Well…I should say that very few things could live up to the amount of build-up that came before this book.  It reminds me of the third season of Sherlock.  The answer to the worst cliffhanger I’ve ever seen had so much pressure behind it, I had little hope that the pay-off would actually work.  The fact that it did was, in a meta kind of way, as satisfying as the actual answer.  But I mention this because of its rarity…and this is all a big, long, almost apologetic and avoidant lead-in to saying that, after all these years of waiting, Tempests and Slaughter was, well…okay.  Not a bad book!  But only okay.

The tale focuses on young Arram Draper, who will someday grow up to be the Numair we know from earlier (but chronologically later) Tortall books.  (Some spoilers to follow, but only if you haven’t read the Daine books.)  Arram is a student mage at the great Carthaki University.  He is troubled by the gladiatorial games held in Carthak, and by the acceptance of slavery within the empire, but he loves his classes and excels at them.  He becomes friends with Ozorne, a minor prince of the realm, and Varice, a lively, beautiful girl Arram harbors a crush on.

I’m not sure where to stop this summary, so I guess I’ll just stop here.  The dilemma points to what is in fact the weak point of the story–there’s not much story.  The premise is lovely, but there’s little plot, no driving direction to the book, no strong climax to pull threads together.  It’s somewhat like a Harry Potter book without Voldemort.  After all these years of waiting, this book felt more like a set-up to (the promised) book two, when presumably some hinted conflicts will finally come to the forefront.

Arram is a likable character, honorable and genuinely excited by his studies.  I did like reading about a magic-learning character who wants to learn.  So often the trope is for the main character to be largely disengaged from learning (creating opportunities for incidents through mishaps and school stress), perhaps with a friend (hi, Hermione!) who is more scholarly.  Arram has his share of mishaps, usually because his magic is too strong, and I liked his earnest desire to learn. Continue reading “Book Review: Tempests and Slaughter by Tamora Pierce”

Classic Review: The Princess Bride

Valentine’s Day was last week, so perhaps it’s an appropriate day to revisit a favorite movie with a lovely romance.  I just finished saying I don’t revise Classic Posts, but this one does require mentioning one changing view.  I think I was too hard on Buttercup–she has her moments of strength as a heroine.  She actually has two different problems–she’s oddly impassive in some key moments and, as Cary Elwes pointed out in his memoir, in a movie full of funny lines, Buttercup gets none of them.

I rewatched this movie just recently at a Fathom Events showing, and I really tried to have a different view of Buttercup.  It was maybe a little better?  But I still don’t love her.  Ah well.  It’s still a nearly perfect movie.

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I love fairy tales, and retold fairy tales, and fairy tale-inspired stories.  I have great success reading books like that, and sometimes I try a movie too.  More often those turn out to be very cheesy…but sometimes it works, as with one of my favorites, The Princess Bride.  It can be cheesy at times too, but in a good way, and all in all it’s a very nearly perfect movie.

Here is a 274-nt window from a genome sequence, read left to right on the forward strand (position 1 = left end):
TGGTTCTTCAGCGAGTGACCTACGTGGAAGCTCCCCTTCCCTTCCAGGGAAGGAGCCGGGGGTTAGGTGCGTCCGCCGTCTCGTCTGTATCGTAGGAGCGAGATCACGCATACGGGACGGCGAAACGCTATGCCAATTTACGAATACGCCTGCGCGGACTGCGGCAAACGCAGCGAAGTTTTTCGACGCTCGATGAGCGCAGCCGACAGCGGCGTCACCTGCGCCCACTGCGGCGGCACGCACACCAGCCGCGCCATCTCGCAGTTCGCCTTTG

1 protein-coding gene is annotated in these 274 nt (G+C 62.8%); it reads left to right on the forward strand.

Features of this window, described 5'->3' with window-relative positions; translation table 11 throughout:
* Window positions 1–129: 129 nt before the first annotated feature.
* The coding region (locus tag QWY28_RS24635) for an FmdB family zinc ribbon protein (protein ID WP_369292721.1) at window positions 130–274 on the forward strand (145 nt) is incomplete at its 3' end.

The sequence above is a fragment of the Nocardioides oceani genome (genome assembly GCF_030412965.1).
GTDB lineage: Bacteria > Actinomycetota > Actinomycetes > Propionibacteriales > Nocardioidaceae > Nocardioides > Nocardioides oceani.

There’s a book too, which I have read, and which is also truly excellent.  It’s been a long time since I read it, though, so that review will have to wait until I get a chance to re-read it.  In the meantime, let’s talk about the movie.  It’s at its twenty-fifth anniversary, so I’d like to assume everyone’s seen it…but I’ve learned not to assume that about any movie.  And I do have a friend who just saw it for the first time a month ago.

The Princess Bride starts with an adorable frame-story, about a grandfather reading the book The Princess Bride to his grandson, who had been ill.  The boy pretends indifference, but is drawn into the story.  It’s about the beautiful Buttercup, who is going to marry her beloved farmboy, Westley.  But Westley goes off to seek his fortune, is reportedly killed by the Dread Pirate Roberts, and Buttercup ends up unwillingly engaged to the nasty Prince Humperdinck.  She’s kidnapped shortly before her wedding, carried off by mastermind Vizzini, slow-witted and good-natured giant Fezzik, and brilliant swordsman Inigo Montoya.  They’re pursued by a mysterious man in black (whose identity will probably not turn out to be all that much of a shock). Continue reading “Classic Review: The Princess Bride”

Book Review: The Girl Who Drank the Moon

I’m continuing a strong push with the Newbery Medal winners in my reading, and I recently read the most recent winner, 2017’s The Girl Who Drank the Moon by Kelly Barnhill.  And we have a serious contender for favorite Newbery–at least of the ones I’ve been reading for this challenge!

The story starts in a very sad village in the Bog, where every year on a certain day, the youngest baby is left in the forest for the Witch, so that she won’t destroy everyone else.  We swiftly meet the Witch, Xan, 500 years old and quite unaware that anyone thinks she wants to harm them.  She rescues the babies every year, taking them through the forest to happier towns where they are adopted and cherished.  She feeds them starlight on the journey and they grow favored.  But one year she is especially taken by a baby, and mistakenly feeds her moonlight instead.  The baby grows full of magic, and Xan decides she must adopt Luna herself, adding her to a little family including Fyrian, a Perfectly Tiny Dragon, and Glerk, a grumpy, poetical bog monster.

This is a delightful story, full of fantasy, whimsy, humor and heart-tugging moments.  I knew this was going to be good as soon as Glerk and Xan appear, Xan scolding him about apologizing to Fyrian.  I love fantasy that takes the tropes (swamp monster, dragon, witch) and turns them upside down in a funny, human way. Continue reading “Book Review: The Girl Who Drank the Moon”